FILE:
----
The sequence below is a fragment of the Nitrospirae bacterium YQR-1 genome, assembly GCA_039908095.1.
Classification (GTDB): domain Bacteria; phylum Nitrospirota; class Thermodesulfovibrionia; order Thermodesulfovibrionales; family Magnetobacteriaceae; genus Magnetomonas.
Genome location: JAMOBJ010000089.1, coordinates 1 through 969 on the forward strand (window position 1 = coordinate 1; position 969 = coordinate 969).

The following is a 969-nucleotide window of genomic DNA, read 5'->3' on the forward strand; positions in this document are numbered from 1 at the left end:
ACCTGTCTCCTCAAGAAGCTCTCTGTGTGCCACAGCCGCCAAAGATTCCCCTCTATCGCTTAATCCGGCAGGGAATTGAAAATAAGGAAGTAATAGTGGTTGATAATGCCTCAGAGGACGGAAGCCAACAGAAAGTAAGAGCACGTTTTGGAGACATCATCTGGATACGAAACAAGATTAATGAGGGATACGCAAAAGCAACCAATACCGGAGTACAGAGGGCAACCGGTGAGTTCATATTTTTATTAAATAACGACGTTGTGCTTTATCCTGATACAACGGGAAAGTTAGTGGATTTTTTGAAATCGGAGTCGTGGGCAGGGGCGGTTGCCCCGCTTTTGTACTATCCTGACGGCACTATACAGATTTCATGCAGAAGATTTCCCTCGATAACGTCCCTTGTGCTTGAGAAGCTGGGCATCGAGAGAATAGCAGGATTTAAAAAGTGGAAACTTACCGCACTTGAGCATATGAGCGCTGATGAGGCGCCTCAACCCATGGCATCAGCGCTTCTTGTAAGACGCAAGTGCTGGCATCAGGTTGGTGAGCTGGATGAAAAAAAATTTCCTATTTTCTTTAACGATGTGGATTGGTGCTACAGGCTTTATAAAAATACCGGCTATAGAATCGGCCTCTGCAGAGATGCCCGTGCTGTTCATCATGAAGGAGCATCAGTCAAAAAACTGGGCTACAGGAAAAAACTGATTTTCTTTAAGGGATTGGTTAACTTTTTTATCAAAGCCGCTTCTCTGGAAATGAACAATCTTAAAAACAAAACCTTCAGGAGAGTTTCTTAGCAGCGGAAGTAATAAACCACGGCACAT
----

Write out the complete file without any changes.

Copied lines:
The sequence below is a fragment of the Nitrospirae bacterium YQR-1 genome, assembly GCA_039908095.1.
Classification (GTDB): domain Bacteria; phylum Nitrospirota; class Thermodesulfovibrionia; order Thermodesulfovibrionales; family Magnetobacteriaceae; genus Magnetomonas.
Genome location: JAMOBJ010000089.1, coordinates 1 through 969 on the forward strand (window position 1 = coordinate 1; position 969 = coordinate 969).

The following is a 969-nucleotide window of genomic DNA, read 5'->3' on the forward strand; positions in this document are numbered from 1 at the left end:
ACCTGTCTCCTCAAGAAGCTCTCTGTGTGCCACAGCCGCCAAAGATTCCCCTCTATCGCTTAATCCGGCAGGGAATTGAAAATAAGGAAGTAATAGTGGTTGATAATGCCTCAGAGGACGGAAGCCAACAGAAAGTAAGAGCACGTTTTGGAGACATCATCTGGATACGAAACAAGATTAATGAGGGATACGCAAAAGCAACCAATACCGGAGTACAGAGGGCAACCGGTGAGTTCATATTTTTATTAAATAACGACGTTGTGCTTTATCCTGATACAACGGGAAAGTTAGTGGATTTTTTGAAATCGGAGTCGTGGGCAGGGGCGGTTGCCCCGCTTTTGTACTATCCTGACGGCACTATACAGATTTCATGCAGAAGATTTCCCTCGATAACGTCCCTTGTGCTTGAGAAGCTGGGCATCGAGAGAATAGCAGGATTTAAAAAGTGGAAACTTACCGCACTTGAGCATATGAGCGCTGATGAGGCGCCTCAACCCATGGCATCAGCGCTTCTTGTAAGACGCAAGTGCTGGCATCAGGTTGGTGAGCTGGATGAAAAAAAATTTCCTATTTTCTTTAACGATGTGGATTGGTGCTACAGGCTTTATAAAAATACCGGCTATAGAATCGGCCTCTGCAGAGATGCCCGTGCTGTTCATCATGAAGGAGCATCAGTCAAAAAACTGGGCTACAGGAAAAAACTGATTTTCTTTAAGGGATTGGTTAACTTTTTTATCAAAGCCGCTTCTCTGGAAATGAACAATCTTAAAAACAAAACCTTCAGGAGAGTTTCTTAGCAGCGGAAGTAATAAACCACGGCACAT